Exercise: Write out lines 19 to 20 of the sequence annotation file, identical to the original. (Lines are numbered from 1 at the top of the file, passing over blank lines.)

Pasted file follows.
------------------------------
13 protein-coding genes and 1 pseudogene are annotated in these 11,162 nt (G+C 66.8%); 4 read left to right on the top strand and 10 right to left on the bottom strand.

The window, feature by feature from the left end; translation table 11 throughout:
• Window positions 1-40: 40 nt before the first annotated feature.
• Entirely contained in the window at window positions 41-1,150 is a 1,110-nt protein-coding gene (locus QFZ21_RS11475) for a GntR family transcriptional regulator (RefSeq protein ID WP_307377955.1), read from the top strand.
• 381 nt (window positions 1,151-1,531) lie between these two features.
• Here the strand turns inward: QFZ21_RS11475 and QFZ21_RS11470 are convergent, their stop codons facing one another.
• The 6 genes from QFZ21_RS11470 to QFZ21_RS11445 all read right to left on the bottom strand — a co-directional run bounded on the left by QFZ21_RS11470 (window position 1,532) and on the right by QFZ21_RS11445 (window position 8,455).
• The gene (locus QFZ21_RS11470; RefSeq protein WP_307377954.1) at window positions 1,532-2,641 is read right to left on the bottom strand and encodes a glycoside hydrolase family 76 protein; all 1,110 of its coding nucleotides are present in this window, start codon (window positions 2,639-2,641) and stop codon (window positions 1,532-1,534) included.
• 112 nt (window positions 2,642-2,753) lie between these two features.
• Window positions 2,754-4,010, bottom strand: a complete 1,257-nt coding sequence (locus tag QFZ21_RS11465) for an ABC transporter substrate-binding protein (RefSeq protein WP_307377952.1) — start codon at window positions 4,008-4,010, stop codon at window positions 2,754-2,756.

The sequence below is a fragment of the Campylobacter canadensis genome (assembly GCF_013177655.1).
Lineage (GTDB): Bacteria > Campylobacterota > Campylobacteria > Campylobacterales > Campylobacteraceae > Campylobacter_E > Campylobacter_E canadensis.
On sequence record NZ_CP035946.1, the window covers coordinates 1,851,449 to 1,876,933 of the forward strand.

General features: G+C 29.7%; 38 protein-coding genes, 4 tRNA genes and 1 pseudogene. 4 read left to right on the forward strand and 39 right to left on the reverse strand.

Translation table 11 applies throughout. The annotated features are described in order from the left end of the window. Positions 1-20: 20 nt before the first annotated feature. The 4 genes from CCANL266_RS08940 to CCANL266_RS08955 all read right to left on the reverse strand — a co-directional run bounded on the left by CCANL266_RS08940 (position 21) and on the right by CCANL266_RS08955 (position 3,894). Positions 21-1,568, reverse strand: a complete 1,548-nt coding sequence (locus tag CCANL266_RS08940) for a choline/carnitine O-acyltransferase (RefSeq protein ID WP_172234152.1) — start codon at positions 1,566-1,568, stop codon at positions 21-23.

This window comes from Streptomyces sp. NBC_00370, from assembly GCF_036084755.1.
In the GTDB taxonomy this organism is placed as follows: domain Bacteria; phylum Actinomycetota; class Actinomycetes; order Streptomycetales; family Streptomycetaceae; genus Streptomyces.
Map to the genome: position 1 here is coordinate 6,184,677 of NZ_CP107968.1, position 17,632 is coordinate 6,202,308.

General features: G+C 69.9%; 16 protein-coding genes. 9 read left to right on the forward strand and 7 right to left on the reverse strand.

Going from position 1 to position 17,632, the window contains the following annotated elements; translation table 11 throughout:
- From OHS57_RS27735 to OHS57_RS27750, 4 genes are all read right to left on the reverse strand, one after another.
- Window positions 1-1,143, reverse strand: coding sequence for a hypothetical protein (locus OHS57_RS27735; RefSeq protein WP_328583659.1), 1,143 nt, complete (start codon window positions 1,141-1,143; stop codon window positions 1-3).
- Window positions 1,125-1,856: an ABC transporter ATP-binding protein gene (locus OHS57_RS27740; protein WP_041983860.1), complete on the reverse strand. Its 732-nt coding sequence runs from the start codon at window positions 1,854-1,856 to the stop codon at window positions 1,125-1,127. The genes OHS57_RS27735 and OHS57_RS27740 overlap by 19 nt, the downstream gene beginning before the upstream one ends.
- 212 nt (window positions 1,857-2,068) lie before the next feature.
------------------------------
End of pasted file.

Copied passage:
General features: G+C 69.9%; 16 protein-coding genes. 9 read left to right on the forward strand and 7 right to left on the reverse strand.

Going from position 1 to position 17,632, the window contains the following annotated elements; translation table 11 throughout: